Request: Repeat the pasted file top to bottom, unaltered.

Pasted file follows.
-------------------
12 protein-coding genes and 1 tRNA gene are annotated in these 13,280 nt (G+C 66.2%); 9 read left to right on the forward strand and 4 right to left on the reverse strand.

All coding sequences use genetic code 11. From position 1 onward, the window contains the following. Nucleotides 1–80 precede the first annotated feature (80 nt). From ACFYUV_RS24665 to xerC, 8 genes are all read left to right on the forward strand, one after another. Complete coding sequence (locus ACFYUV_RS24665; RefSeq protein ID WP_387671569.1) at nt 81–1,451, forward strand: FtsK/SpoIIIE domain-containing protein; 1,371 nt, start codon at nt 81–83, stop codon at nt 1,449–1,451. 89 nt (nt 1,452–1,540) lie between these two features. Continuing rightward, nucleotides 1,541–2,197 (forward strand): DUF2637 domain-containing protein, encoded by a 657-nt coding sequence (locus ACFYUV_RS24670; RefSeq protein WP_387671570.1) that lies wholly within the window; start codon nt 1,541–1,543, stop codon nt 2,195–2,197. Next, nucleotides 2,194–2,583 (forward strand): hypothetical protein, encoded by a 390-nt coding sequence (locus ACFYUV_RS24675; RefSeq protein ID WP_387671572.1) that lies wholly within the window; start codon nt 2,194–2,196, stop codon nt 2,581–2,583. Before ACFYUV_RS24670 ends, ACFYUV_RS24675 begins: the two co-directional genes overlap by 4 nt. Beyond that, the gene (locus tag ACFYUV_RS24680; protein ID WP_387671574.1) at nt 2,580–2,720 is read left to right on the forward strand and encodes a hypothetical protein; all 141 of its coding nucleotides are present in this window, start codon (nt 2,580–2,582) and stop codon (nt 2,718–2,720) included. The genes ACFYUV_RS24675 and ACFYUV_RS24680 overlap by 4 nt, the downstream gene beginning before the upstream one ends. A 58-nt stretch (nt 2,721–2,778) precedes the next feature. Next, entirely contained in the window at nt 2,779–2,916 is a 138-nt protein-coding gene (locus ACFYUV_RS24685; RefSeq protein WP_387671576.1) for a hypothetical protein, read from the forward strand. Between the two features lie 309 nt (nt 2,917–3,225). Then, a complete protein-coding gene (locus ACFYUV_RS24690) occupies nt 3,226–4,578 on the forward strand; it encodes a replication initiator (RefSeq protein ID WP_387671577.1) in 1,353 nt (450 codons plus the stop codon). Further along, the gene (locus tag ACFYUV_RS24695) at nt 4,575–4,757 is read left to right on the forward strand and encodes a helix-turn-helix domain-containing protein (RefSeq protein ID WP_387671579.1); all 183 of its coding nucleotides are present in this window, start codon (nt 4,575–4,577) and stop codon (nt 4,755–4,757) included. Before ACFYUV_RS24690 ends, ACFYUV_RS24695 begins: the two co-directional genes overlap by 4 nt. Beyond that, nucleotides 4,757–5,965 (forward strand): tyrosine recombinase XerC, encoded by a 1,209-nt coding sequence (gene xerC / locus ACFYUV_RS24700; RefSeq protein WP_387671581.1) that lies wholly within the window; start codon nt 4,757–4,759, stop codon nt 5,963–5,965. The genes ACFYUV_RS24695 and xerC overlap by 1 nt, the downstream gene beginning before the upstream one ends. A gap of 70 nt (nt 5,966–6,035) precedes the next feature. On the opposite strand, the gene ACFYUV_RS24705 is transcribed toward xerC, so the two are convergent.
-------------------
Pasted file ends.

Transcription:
12 protein-coding genes and 1 tRNA gene are annotated in these 13,280 nt (G+C 66.2%); 9 read left to right on the forward strand and 4 right to left on the reverse strand.

All coding sequences use genetic code 11. From position 1 onward, the window contains the following. Nucleotides 1–80 precede the first annotated feature (80 nt). From ACFYUV_RS24665 to xerC, 8 genes are all read left to right on the forward strand, one after another. Complete coding sequence (locus ACFYUV_RS24665; RefSeq protein ID WP_387671569.1) at nt 81–1,451, forward strand: FtsK/SpoIIIE domain-containing protein; 1,371 nt, start codon at nt 81–83, stop codon at nt 1,449–1,451. 89 nt (nt 1,452–1,540) lie between these two features. Continuing rightward, nucleotides 1,541–2,197 (forward strand): DUF2637 domain-containing protein, encoded by a 657-nt coding sequence (locus ACFYUV_RS24670; RefSeq protein WP_387671570.1) that lies wholly within the window; start codon nt 1,541–1,543, stop codon nt 2,195–2,197. Next, nucleotides 2,194–2,583 (forward strand): hypothetical protein, encoded by a 390-nt coding sequence (locus ACFYUV_RS24675; RefSeq protein ID WP_387671572.1) that lies wholly within the window; start codon nt 2,194–2,196, stop codon nt 2,581–2,583. Before ACFYUV_RS24670 ends, ACFYUV_RS24675 begins: the two co-directional genes overlap by 4 nt. Beyond that, the gene (locus tag ACFYUV_RS24680; protein ID WP_387671574.1) at nt 2,580–2,720 is read left to right on the forward strand and encodes a hypothetical protein; all 141 of its coding nucleotides are present in this window, start codon (nt 2,580–2,582) and stop codon (nt 2,718–2,720) included. The genes ACFYUV_RS24675 and ACFYUV_RS24680 overlap by 4 nt, the downstream gene beginning before the upstream one ends. A 58-nt stretch (nt 2,721–2,778) precedes the next feature. Next, entirely contained in the window at nt 2,779–2,916 is a 138-nt protein-coding gene (locus ACFYUV_RS24685; RefSeq protein WP_387671576.1) for a hypothetical protein, read from the forward strand. Between the two features lie 309 nt (nt 2,917–3,225). Then, a complete protein-coding gene (locus ACFYUV_RS24690) occupies nt 3,226–4,578 on the forward strand; it encodes a replication initiator (RefSeq protein ID WP_387671577.1) in 1,353 nt (450 codons plus the stop codon). Further along, the gene (locus tag ACFYUV_RS24695) at nt 4,575–4,757 is read left to right on the forward strand and encodes a helix-turn-helix domain-containing protein (RefSeq protein ID WP_387671579.1); all 183 of its coding nucleotides are present in this window, start codon (nt 4,575–4,577) and stop codon (nt 4,755–4,757) included. Before ACFYUV_RS24690 ends, ACFYUV_RS24695 begins: the two co-directional genes overlap by 4 nt. Beyond that, nucleotides 4,757–5,965 (forward strand): tyrosine recombinase XerC, encoded by a 1,209-nt coding sequence (gene xerC / locus ACFYUV_RS24700; RefSeq protein WP_387671581.1) that lies wholly within the window; start codon nt 4,757–4,759, stop codon nt 5,963–5,965. The genes ACFYUV_RS24695 and xerC overlap by 1 nt, the downstream gene beginning before the upstream one ends. A gap of 70 nt (nt 5,966–6,035) precedes the next feature. On the opposite strand, the gene ACFYUV_RS24705 is transcribed toward xerC, so the two are convergent.